‘Help me before he kills us all’
A TERRIFIED woman has written to Premier Annastacia Palaszczuk pleading for protection for her and her family, saying she does not want to "be the next Teresa Bradford''.
The woman fears her family will become the Gold Coast's next domestic violence tragedy.
She has urged Ms Palaszczuk to fix a court system she says grants bail to violent bikie partners, despite legislation that now allows provision for reversal of the onus of proof in bail bids in domestic violence cases.
In a lengthy personal email to the Premier, the mother wrote: "See, my husband made it very clear when holding guns and power tools to my head he would kill me if I ever said anything or tried to take his kids away.
"I write to you in fear of my life and that of my son and baby. I ask you to follow through on the promise of Not Now, Not Ever (the title of the 2015 domestic violence report) and respecting women.
"Please contact your ministers, your staff, the police, any and every authority - due to (the) failing system the next time you hear my name will be at a candlelit vigil held for my death from my husband.''
Then, referring to the death of a woman who was stabbed by her former partner when he broke into her Pimpama home in 2017 and then killed himself, she wrote:
"I do not want to be the next Teresa Bradford, I deserve a life … without fear. Your government encouraged me to speak up, I did, now I fear each day I will die."
Ms Bradford's death at the hands of her violent and mentally ill husband, after he had been released on bail, sparked a campaign by the Bulletin and Opposition LNP MP Ros Bates that led to DV reforms.
In her plea to the Premier, the Hinterland mother, in her 30s, compares herself to Ms Bradford because despite allegations of serious violence, her ex-partner continues to avoid custody.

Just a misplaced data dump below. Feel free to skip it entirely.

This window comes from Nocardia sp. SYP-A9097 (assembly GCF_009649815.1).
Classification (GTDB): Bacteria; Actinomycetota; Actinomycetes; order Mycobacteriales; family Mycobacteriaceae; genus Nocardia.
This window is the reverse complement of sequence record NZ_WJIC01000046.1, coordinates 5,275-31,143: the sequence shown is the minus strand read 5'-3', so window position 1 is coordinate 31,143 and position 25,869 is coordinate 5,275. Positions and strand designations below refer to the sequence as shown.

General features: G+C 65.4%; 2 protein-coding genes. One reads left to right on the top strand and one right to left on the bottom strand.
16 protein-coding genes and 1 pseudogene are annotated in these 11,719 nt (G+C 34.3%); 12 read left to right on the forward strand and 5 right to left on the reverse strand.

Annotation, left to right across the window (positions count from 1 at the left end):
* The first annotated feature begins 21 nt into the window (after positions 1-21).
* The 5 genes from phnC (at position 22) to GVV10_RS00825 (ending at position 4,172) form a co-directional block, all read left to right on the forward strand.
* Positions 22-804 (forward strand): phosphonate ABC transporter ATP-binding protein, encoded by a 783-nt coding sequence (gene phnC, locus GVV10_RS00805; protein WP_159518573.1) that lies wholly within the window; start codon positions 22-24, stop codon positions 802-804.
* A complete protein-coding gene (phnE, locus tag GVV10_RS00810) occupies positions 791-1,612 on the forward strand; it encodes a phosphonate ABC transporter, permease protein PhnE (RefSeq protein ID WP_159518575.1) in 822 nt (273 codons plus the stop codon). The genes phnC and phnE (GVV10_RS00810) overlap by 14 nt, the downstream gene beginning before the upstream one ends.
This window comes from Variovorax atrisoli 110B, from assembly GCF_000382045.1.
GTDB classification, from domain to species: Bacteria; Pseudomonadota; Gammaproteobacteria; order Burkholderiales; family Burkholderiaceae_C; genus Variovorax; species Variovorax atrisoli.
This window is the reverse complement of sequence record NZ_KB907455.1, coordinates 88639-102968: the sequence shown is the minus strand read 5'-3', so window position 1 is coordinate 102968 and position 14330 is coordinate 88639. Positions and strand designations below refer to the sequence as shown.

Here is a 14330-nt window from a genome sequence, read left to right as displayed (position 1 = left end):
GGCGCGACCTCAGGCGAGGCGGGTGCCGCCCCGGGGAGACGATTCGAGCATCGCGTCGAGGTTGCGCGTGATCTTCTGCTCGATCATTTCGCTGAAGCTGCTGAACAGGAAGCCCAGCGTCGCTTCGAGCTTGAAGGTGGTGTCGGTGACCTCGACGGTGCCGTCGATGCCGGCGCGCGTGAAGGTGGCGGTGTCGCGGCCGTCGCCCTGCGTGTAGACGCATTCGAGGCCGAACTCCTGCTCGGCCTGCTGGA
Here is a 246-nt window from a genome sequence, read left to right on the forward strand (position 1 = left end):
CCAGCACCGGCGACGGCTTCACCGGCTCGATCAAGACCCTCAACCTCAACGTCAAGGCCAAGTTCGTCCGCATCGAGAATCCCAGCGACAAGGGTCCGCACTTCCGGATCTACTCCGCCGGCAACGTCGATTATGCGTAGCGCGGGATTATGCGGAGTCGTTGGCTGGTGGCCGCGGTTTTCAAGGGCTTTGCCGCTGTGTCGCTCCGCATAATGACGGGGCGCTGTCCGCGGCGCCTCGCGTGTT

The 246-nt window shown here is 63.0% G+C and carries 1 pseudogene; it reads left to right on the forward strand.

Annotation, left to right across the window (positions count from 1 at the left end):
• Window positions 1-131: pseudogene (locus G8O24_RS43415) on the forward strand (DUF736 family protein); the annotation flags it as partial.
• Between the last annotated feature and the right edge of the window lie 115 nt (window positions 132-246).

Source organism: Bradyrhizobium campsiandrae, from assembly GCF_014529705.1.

She alleges having been "spat at, punched, slapped, had items of our home thrown at me, pushed into walls, my head slammed into doors". Attempts to strangle her had allegedly occurred on "multiple occasions" until the last time, when she feared dying.
"I am broken, crushed, afraid, terrified but I am a survivor for now, please allow us to survive, please help," she wrote.
The Premier's deputy chief of staff, in an emailed response on behalf of Ms Palaszczuk, asked the young mother to "please accept my sympathies for the painful experience you are enduring".
The domestic violence and family violence unit and the CIB had been in "close contact" and had developed a "safety plan", the Premier's deputy chief of staff wrote.
"Whilst it is acknowledged that the court process can be extremely difficult and stressful, the Government cannot intervene in court procedures or dictate to the courts how to deal with matters regardless of the circumstances involved."
The mother was advised "the decision to grant bail is a matter for the courts" and to obtain legal advice about a possible appeal.
The mother later wrote to Ms Bates about her "terror" after her husband fronted court on several charges including non-fatal strangulation, rape and assault with a weapon.
"He was bailed with once a week reporting - we still live in fear each and every day," she wrote.
Ms Bates put the woman in touch with support services that arranged for a personal alarm system.
"When she came to me she had absolutely nothing. If we had a one-stop trauma centre all the services would be wrapped around there," Ms Bates said.
She and emergency service workers believed the case highlighted the difference between some courts and the tougher specialist DV courts at Southport, where bail was likely to have been refused.
A spokesman for Attorney-General Yvette D'Ath said Ms D'Ath could not comment on specifics of the case, but repeated the Premier's comments that the new laws allowed for "reverse onus of proof" and victims were alerted if an accused was released.
The mother told the Bulletin: "It's not the police's fault. I have a safety watch and I'm GPS monitored 24/7. But it's now at the point where I'm being followed by him and his affiliates. As the court case continues, he becomes more aggressive."